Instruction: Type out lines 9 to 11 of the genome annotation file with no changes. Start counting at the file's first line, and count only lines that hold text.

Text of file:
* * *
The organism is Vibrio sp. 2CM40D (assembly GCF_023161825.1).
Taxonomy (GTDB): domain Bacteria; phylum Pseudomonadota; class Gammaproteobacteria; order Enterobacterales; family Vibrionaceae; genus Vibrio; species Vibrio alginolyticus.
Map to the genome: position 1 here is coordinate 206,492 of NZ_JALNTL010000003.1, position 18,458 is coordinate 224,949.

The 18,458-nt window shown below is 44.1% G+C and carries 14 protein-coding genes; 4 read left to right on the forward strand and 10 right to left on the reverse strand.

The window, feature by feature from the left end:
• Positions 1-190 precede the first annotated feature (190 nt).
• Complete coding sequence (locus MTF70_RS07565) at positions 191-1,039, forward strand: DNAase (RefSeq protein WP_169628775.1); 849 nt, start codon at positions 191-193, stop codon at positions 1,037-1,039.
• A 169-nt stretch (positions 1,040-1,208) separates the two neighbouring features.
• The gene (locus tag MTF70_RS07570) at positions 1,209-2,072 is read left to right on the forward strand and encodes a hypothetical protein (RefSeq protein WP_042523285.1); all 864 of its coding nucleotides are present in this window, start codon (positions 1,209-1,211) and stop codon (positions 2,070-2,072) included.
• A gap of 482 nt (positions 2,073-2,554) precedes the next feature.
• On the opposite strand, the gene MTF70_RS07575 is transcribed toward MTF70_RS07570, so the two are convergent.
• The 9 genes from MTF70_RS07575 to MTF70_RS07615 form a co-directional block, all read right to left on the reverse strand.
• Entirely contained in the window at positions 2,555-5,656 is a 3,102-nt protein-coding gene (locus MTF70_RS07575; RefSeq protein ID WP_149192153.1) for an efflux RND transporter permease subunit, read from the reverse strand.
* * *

• The gene (locus tag MTF70_RS07570) at positions 1,209-2,072 is read left to right on the forward strand and encodes a hypothetical protein (RefSeq protein WP_042523285.1); all 864 of its coding nucleotides are present in this window, start codon (positions 1,209-1,211) and stop codon (positions 2,070-2,072) included.
• A gap of 482 nt (positions 2,073-2,554) precedes the next feature.
• On the opposite strand, the gene MTF70_RS07575 is transcribed toward MTF70_RS07570, so the two are convergent.